Employment has been a major priority for the Albanese Government since it came to power in May 2022. Accordingly, it’s taken swift action with the Jobs and Skills Summit held in September and the subsequent consultation process for the Employment White Paper.

The Government is carefully balancing its election commitment to achieve and maintain full employment, while also responding to pressure from the business sector to fix skills shortages. The number of occupations experiencing skills shortages has almost doubled in the past year.

So what does the 2022 Budget mean for employment services?

According to the Minister for Employment and Workplace Relations, The Hon Tony Burke MP, the Budget aims to support a system that “gets people ready for work while claiming Job Seeker, through employment programs that deliver value for money”. There’s also a focus on employment in regional areas and responses to the skills shortages across the country.

Here’s an overview of new investment and what’s on the chopping block.

The Budget has committed:

  • $19.4 million to support the work on a potential new model for disability employment. The Disability Employment Services (DES) program will be extended two years with a focus on improving service delivery and performance of providers.
  • $12.9 million over three years towards establishing a new agency called Jobs and Skills Australia (JSA) which replaces the National Skills Commission. The agency will work with governments, employers, and unions to focus on workforce planning and skills shortages.
  • $34.8 million to Workforce Australia to provide job seekers with an integrated experience. As a result, several programs, including Skills for Education and Employment, Self-Employment Assistance, and Harvest Trail Services will move to the Workforce Australia Digital Platform.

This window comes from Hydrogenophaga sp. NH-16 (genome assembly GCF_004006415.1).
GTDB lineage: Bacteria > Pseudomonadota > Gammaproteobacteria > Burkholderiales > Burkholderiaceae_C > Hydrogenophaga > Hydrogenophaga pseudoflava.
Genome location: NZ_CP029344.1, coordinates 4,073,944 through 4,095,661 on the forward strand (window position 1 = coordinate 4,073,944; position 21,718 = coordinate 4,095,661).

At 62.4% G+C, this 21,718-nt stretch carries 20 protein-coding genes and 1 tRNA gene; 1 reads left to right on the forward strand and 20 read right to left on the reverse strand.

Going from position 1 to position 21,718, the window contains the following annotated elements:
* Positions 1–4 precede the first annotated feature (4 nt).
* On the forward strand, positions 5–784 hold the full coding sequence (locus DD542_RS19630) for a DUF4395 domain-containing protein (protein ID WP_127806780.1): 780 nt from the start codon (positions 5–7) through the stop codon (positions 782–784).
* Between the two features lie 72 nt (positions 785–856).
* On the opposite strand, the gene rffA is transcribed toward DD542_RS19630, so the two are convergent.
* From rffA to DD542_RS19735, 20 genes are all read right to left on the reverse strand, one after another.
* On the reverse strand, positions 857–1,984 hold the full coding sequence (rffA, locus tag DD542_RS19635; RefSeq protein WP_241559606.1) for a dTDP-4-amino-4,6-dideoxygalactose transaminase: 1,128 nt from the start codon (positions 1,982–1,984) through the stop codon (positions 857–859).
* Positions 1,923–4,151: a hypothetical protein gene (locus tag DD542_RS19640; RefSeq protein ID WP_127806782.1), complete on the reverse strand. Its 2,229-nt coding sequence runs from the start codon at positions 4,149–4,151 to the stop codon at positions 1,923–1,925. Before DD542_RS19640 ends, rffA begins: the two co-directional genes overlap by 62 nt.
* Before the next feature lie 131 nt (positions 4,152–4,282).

• $25.8 million over four years for the Pacific Australia Labour Mobility (PALM) scheme. The aim is to expand the scheme, which allows businesses to hire workers from the Pacific Islands when there are labour gaps, making it more attractive for workers and employers.

Additional funding to support the increased permanent migration cap for this financial year from 160,000 to 195,000 which will help ease skills shortages. This includes $36.1 million across two years to fund staff in Home Affairs and $6.2 million for an international marketing campaign to promote migration to Australia.

In order to fund some of these initiatives, several programs are on the chopping block including the ReBoot program, Youth Jobs PaTH – Internships and the National Work Experience Program which will save $92.1 million over four years. In addition, the Mid-Career Checkpoint Pilot worth $56.2 million over two years and an advertising campaign for Workforce Australia valued at $4 million over two years have been cut.

One thing is certain. Change is the only thing that is constant right now in the employment services sector. Therefore, employment services providers must be at the top of their game, demonstrating value for money in a tight fiscal environment. There’s still time to make service improvements on DES programs before contracts end in June 2025. Get in touch with our team to find out how we can help.

More information: 2022-23 October Budget.